Majid Naficy was born in Iran in 1953. His first collection of poems in Persian, In theTiger's Skin, waspublished in 1969. A year later his book Poetry As A Structure appeared, and in 1971 he wrote a children's book, The Secret of Words,which won an award in Iran. In the '70s, Naficy was politically active against the Shah Reza Pahlavi's regime; after the 1979 Revolution, the new regime began to suppress the opposition, and many people, including his first wife, Ezzat Tabâ'eyân and brother Sa'id were executed. He fled Iran in 1983 and spent a year and a half in Turkey and France, after which he settled with his son Azâd in Los Angeles. His more recent poetry volumes include AftertheSilence,  Southof the Border andPoems of Venice;he's also published a book of essays entitled In Search of Joy: Male-Dominated, Death-Oriented Culture in Iran.All of these works were published in Farsi. Majid Naficy holds his doctorate in Near Eastern Cultures and Languages from UCLA and is currently the co-editor of Daftarhâ-ye Shanbeh,a Persian literary journal published in Los Angeles. His most recent work is Muddy Shoes,from which these poems have been excerpted with permission.

In a place that cannot tend to memory or worldliness, and in a world riven by conflict and misunderstanding, to publish a book by a local poet dedicated to culture and understanding is a pleasure...Majid Naficy, having come like so many from abroad, keeps his past and otherness discrete, not merely for the lessons they might hold out, but to shape the tensional space of a present neither rolled over, nor collapsed, by the forces of past and future. The poetry of Muddy Shoes is born of great suffering yet affirms deep dignity and respect for that wider experience of the world, brought here through danger and carved out of solitude and reflection. Tragically, we are seldom allowed to see such things, blocked from sensing the reality of other countries, knowledges, forms of speech; when these are allowed in, or come in, they are, without recourse, smoothed out, conquered if you will, without mercy. Naficy, as a poet of Los Angeles, suggests a new route, and this one to freedom.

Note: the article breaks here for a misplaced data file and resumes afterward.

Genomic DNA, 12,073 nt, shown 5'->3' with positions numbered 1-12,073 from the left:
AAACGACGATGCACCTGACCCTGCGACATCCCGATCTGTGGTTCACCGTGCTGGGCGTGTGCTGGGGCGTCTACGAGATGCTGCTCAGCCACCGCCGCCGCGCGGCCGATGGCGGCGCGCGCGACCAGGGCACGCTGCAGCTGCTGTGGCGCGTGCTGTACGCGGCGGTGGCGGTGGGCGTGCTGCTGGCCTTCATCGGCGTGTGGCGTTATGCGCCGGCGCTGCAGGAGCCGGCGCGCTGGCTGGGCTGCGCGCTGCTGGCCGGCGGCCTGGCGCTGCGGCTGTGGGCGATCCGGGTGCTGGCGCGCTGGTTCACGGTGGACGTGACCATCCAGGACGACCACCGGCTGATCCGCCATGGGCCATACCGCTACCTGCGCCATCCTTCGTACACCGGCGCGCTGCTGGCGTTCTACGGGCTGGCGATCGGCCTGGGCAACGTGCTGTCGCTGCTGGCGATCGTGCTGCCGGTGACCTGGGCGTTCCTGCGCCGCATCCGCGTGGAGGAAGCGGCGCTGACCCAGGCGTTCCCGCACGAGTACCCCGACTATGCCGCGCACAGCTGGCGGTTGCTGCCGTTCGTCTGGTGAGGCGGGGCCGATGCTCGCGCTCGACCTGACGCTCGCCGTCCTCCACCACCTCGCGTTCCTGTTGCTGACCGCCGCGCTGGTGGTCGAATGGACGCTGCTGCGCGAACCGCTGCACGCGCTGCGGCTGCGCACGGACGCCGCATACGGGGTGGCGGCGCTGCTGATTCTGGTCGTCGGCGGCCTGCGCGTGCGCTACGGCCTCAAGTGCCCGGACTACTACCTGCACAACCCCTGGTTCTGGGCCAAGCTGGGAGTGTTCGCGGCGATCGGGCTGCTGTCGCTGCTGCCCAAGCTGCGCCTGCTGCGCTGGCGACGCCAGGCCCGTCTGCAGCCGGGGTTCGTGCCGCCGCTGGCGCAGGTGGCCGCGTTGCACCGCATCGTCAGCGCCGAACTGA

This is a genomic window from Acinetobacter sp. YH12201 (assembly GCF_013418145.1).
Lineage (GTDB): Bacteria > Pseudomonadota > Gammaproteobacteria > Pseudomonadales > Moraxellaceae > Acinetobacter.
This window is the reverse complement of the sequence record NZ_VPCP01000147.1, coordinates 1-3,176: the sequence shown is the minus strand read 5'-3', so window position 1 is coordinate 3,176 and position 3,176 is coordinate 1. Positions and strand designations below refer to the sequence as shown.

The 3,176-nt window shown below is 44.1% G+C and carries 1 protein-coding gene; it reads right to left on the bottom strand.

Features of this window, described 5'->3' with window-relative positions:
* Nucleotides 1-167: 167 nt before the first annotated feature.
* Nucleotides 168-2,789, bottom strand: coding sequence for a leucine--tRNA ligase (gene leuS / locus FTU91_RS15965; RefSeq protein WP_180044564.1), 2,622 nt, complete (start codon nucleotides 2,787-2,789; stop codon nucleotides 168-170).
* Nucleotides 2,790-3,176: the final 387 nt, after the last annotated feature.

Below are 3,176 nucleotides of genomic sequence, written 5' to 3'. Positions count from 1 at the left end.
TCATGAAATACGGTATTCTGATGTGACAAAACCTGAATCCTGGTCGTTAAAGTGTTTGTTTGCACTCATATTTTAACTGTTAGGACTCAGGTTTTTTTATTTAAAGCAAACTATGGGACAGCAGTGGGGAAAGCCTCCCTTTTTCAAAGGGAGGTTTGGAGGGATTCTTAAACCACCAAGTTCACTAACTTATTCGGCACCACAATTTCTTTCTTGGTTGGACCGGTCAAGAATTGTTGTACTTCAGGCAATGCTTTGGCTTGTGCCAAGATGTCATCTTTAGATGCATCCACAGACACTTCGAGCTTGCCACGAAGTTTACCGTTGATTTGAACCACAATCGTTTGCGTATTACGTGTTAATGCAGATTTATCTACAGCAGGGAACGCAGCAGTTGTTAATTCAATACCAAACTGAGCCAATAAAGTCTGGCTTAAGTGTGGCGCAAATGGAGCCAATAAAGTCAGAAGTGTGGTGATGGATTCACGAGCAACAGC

Fred Dewey


Muddy Shoesis a recommended volume of recent and new poems, edited by Fred Dewey. It is the latest volume available from Beyond Baroque Books. Send $8 plus $2.50 for shipping and handling to: Beyond Baroque Books, 681 Venice Blvd., CA 90291. To be added to the cultural center's mailing list of events, call (310) 822-3006. Visit the Beyond Baroque Literary Arts Center site at